We left the world we knew and followed our host down a steep drive lined with hot-pink tropical flowers and towering palm trees. Like many of the homes on the South Island, the retreat’s modern Japanese exterior was unassuming. The best experience was to be had from the inside looking out, not the other way around — a style suited to the down-to-earth Kiwis, which Dr. Nelson claimed to be even though he was born in the United States. During his introduction he said that he had moved from the mainland to Hawaii and then to New Zealand, and that he had practiced medicine. What kind I don’t know. It was all very vague and he didn’t seem interested in talking about his past, only the past of everything else.
A niggling feeling that had started at the back of my mind had now wormed its way to the front: It would be a while before I met privately with a glass of pinot and a chaise lounge. After regaling us with the astounding tale of how he’d come upon the retreat’s impressive front gate — a relic he’d rescued from an elderly gentleman in Kyoto who was “just throwing it away” — Dr. Nelson ushered us through the gardens to the threshold of the entrance, where he asked us to remove our shoes. We wadded up our socks and stuffed them into our hiking boots.
Satisfied, our host led us from treasure to treasure through his priceless collection: faded watercolor scrolls on the verge of disintegrating into dust; a 2,000-year-old buddha bust; a knee-high Japanese dining table lacquered one hundred times; and dozens of Chinese snuff bottles (inherited from his mother) safely stowed behind plate-glass windows as if on display at the British Museum. Surrounded by so many inconceivably ancient artifacts, I was afraid to move. But Dr. Nelson was eager to share.
“Look at this, isn’t this cool?” said our curator as he caressed a Buddha, this one from Cambodia. The purple metal frames of his glasses gleamed in the track lighting, and I wondered if he was referring to the temperature of the stone sculpture or its inherent peachy-keenness. I touched the Buddha’s pockmarked head and agreed that it was indeed cool.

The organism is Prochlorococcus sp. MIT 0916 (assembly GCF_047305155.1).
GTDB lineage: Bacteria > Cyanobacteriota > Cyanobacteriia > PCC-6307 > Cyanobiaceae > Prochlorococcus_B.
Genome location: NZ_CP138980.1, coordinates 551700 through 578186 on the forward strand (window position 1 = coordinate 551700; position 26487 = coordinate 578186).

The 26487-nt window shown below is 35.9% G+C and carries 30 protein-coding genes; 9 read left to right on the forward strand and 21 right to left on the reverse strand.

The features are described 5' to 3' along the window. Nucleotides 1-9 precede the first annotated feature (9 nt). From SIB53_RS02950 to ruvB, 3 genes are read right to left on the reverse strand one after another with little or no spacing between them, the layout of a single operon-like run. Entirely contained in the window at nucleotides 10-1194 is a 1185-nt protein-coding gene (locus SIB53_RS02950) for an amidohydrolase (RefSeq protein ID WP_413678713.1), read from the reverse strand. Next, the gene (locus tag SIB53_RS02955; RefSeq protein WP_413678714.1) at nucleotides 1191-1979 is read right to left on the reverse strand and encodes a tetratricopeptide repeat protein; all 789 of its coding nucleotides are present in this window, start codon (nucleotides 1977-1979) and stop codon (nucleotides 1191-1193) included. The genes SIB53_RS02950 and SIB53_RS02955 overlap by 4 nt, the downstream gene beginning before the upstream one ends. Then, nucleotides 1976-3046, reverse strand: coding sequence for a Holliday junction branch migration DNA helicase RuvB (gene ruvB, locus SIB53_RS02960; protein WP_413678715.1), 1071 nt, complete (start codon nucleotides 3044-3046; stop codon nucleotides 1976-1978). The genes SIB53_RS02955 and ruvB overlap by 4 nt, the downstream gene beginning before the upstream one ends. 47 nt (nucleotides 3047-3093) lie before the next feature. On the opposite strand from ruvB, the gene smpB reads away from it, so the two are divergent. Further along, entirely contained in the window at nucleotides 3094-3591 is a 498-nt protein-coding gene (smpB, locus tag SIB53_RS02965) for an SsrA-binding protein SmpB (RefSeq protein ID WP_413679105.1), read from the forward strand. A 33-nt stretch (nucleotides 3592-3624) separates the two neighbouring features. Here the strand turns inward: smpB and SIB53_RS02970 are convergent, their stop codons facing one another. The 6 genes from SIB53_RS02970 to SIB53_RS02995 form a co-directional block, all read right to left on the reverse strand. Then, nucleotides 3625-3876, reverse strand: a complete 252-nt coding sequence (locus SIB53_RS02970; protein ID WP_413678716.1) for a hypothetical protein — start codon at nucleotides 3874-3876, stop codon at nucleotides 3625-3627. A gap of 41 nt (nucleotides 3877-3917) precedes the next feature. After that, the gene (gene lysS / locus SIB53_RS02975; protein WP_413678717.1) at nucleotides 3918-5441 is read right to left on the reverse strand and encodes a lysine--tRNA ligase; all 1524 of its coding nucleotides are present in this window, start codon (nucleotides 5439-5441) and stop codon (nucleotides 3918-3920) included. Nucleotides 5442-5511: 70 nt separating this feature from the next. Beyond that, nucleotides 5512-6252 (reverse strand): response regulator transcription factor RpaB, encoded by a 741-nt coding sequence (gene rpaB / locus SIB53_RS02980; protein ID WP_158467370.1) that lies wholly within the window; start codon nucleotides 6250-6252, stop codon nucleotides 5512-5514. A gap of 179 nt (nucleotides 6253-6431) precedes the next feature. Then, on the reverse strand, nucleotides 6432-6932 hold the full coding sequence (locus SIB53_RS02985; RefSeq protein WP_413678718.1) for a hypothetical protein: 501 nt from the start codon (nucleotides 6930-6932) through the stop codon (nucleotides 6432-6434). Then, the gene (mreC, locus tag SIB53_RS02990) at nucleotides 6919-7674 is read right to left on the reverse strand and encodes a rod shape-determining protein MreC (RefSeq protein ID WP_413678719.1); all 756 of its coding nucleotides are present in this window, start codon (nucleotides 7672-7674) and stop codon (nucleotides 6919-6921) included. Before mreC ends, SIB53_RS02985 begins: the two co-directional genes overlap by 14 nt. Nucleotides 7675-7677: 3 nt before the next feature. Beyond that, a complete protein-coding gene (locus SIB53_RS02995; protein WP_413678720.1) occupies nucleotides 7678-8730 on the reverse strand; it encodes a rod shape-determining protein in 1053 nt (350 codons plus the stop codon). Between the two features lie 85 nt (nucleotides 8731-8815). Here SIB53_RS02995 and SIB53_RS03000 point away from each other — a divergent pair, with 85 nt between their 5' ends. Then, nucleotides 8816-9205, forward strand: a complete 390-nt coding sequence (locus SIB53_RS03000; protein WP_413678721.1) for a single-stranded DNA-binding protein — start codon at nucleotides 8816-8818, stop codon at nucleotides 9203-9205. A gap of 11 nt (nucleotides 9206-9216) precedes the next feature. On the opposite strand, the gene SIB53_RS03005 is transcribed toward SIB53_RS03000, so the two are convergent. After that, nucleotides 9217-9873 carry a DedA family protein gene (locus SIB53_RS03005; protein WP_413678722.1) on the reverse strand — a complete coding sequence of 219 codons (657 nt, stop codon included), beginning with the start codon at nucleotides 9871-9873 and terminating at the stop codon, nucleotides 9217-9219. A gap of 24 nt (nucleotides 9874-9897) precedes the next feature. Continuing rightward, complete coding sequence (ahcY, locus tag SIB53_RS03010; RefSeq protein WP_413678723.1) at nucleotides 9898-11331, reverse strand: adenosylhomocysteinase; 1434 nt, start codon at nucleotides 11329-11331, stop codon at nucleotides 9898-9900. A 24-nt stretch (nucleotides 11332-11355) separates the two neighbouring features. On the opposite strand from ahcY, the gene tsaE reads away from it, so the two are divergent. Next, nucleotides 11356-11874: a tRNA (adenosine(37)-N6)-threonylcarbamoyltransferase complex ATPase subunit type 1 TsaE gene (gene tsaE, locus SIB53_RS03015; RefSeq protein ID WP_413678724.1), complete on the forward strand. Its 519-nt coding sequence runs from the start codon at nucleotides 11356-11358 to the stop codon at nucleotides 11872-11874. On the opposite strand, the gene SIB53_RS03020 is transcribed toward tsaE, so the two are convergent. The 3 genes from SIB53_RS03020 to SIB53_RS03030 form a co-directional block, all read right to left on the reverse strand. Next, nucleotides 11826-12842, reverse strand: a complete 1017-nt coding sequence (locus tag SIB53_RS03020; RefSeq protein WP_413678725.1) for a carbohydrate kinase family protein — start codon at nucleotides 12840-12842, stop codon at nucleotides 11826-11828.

“How old is this?” I asked.
He erupted in a sound I couldn’t identify at first, a hair-raising cachinnation of two parts nerd, one part madman. “Thousands of years. No one knows for sure,” he answered. I tried to steal a glance at Chris’s neck hairs, to see if they were standing on end like mine, but he was already wandering toward the other end of the hallway.
“This way,” said Dr. Nelson, and we followed him to a living area that opened onto an infinity pool and a sparkling bay where tractors pulled boats across the sand to the water’s edge. “There must be quite a tide here,” I said.
“Yes, the tractors are like taxis,” said a small voice. I turned to find a young woman with a shiny black ponytail standing beside Dr. Nelson.
“This is Pen. She will be preparing all of your meals, which have been customized to your needs and tastes.”
Pen perked up at the mention of her name and excitedly dove into a description of the evening menu. Her English was good but her accent heavy, and I listened intently. I was eager to hear what foods she had thought to prepare, seeing as we had never communicated any gastronomic needs or tastes. She described the first and second courses, both heavy on the bell pepper, and Chris and I exchanged looks. It’s the one vegetable we both detest, and we started to tell her so when Dr. Nelson interrupted.
“OK, thank you.” Dr. Nelson smiled at us politely then discreetly poked his index finger into the right side of Pen’s rib cage. Without another word she disappeared into the kitchen as quietly as she’d arrived.
“I think you will find that when you leave here you will feel not only healthier but lighter. It is impossible to gain weight with our specially designed recipes,” said our host. If they were going to put peppers in every dish, then I certainly couldn’t disagree, I thought. Dr. Nelson caught my eye, and I wondered if somehow he’d read my mind. But he just motioned toward the door and said, “If you will follow me, please, I will show you to your room.”
At last the magic words had been spoken, and we shuffled behind the good doctor in our white terrycloth slippers. If this were Fantasy Island, then tomorrow our fantasy would begin.